National Human Trafficking Conference

We were delighted to be asked to present at the first National Human Trafficking Conference, organised by Police Scotland at Tulliallan Castle on 13 September 2017.

Setting the Scene

Kevin Hyland, the UK Independent Anti-Slavery Commissioner, opened the conference and commended the partnership approach Scotland adopts in this area. He also highlighted the report that his office released last week in relation to human trafficking from Vietnam.

The Scottish Government presented on their strategy in relation to human trafficking as well as their awareness strategy which we highlighted in our recent blog.

Collaborations, Investigations and a Human Rights based approach

Inputs were made by the National Crime Agency, NSPCC, Europol, Migrant Help, the Crown Office and JustRight Scotland looking at how to obtain the most effective law enforcement response whilst ensuring that the rights, safety and welfare of the potential survivor of human trafficking are paramount.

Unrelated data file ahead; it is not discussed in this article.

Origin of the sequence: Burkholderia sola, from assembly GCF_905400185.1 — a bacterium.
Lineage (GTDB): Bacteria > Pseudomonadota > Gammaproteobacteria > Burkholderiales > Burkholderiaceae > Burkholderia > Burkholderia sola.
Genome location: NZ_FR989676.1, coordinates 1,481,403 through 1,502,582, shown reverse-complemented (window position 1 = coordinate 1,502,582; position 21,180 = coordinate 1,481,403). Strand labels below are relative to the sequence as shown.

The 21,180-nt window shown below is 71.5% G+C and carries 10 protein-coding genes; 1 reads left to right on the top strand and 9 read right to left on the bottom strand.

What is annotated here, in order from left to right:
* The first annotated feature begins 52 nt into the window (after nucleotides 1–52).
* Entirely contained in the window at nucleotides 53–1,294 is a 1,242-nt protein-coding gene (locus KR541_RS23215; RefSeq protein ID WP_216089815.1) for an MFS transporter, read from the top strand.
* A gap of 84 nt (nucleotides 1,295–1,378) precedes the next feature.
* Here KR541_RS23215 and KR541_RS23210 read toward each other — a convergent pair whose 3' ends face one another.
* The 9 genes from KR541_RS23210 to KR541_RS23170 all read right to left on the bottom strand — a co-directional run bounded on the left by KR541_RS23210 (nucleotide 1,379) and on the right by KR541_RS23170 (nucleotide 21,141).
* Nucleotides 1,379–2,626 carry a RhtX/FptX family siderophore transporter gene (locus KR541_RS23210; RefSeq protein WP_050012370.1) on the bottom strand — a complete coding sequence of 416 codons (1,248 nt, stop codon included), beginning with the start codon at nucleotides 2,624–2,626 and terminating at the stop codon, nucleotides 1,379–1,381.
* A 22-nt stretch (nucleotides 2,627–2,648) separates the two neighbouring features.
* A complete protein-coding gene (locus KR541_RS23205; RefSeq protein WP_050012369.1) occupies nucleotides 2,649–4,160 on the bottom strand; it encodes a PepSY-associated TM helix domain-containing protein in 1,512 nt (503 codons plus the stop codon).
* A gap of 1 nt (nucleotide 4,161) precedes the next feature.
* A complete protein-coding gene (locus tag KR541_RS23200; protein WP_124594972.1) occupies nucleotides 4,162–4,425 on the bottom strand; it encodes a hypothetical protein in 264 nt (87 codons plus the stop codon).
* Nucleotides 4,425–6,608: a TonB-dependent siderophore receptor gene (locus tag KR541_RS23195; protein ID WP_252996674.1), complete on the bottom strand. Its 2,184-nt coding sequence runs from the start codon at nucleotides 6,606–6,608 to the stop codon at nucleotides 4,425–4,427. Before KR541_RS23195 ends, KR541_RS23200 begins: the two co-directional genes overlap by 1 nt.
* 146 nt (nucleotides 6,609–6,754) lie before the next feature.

All of this was put in context by a powerful and courageous input from a survivor of trafficking which brought the event into stark focus. Partnership working and collaboration were a key theme of the day with it being clearly stated that “we work better when we work together”. Something we at JustRight Scotland could not agree with more.

Child Exploitation

Part of our contribution highlighted the complexity of human trafficking and the importance of being alert for indicators of human trafficking. We looked at the case of children in Scotland who may be survivors of commercial sexual exploitation (CSE) and queried how many would identify those children as having been trafficked. This is despite British children being the third highest number of survivors identified in England last year.

This is not the first time that we have posed this question together with our partners. Indeed, a report has just been published by Glasgow City Council Child Protection Committee and the University of Stirling on CSE.  This report looked at pathways into exploitation, agency responses and outcomes for young people.  It found evidence of growing awareness and confidence in responding to CSE, but recognised the need for more robust assessment frameworks and risk indicators.

JustRight Scotland will continue to work in this area with its partners going forward.